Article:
One reason so many people buy the devices is that they believe the marketing, probably because it shrouds its claim in sciency words and figures. Take, for example, the impressive graph that it uses to claim mosquito populations are all but eliminated in 90 days:
A typical person is going to see this graph and assume that an actual experiment was done. Oddly, no details about this graph are ever given on the website or elsewhere (who collected the data?, where was it done?, when was it done?, how was it done?). I’ve talked to a lot of people about this graph and I think it shows the number of mosquitoes landing on Mr Hirsch’s arm on two different days during an event the company calls, “Case Study CSL4GOV-ZIKA”. Here’s a handout the company distributed (details below):
The document says that a Lamar County official (Joseph Waits) and an etymologist [sic] from the Mississippi Department of Health conducted a study in late 2016. It is worded to imply that the Spartan Mosquito Eradicators deployed in the area eliminated 100% of mosquitoes and that the Mississippi State Department of Health participated and approved of the data. It turns out the reason the final mosquito count was zero was because the State of Mississippi completely nuked the neighborhood with insecticides (on multiple days). The State of Mississippi was focused on preventing the spread of Zika (from a single patient in the neighborhood) and had zero interest and involvement with the devices. It would appear, then, that Mr Hirsch and his colleagues crafted the handout to fool potential customers into thinking that the Spartan Mosquito Eradicators were the causal reason for the mosquito control. I think the graph, above, is just a distillation of this scheme.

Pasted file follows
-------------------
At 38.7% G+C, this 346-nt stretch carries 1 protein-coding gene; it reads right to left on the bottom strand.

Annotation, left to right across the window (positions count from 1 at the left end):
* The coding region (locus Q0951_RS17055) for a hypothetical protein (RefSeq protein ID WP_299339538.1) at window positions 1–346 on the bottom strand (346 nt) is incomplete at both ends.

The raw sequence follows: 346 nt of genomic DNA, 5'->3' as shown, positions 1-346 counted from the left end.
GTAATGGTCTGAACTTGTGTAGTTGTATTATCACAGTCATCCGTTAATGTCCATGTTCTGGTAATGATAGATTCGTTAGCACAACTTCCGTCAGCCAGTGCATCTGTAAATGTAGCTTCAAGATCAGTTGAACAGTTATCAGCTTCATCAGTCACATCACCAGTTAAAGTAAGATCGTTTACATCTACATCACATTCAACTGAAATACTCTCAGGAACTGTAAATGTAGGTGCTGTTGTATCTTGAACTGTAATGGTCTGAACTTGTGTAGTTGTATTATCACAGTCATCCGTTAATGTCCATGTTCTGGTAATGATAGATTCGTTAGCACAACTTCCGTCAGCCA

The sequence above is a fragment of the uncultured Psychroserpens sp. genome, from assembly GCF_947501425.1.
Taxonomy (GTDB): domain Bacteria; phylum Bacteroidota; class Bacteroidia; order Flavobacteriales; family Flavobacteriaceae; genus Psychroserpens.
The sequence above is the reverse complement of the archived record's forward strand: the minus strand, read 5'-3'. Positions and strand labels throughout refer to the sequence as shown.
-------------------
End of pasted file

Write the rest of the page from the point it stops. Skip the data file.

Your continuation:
I’d also like to point out how the company ended the document: “To date, this is the most effective, longest-lasting Zika control response on record anywhere.” That’s a very bold claim. And a violation of the 25(b) exemption granted to the device. I.e., Spartan Mosquito implies the product can protect against a human disease. The claim is also made online: “Purchase the Spartan Mosquito Bomb and fight the Zika virus!”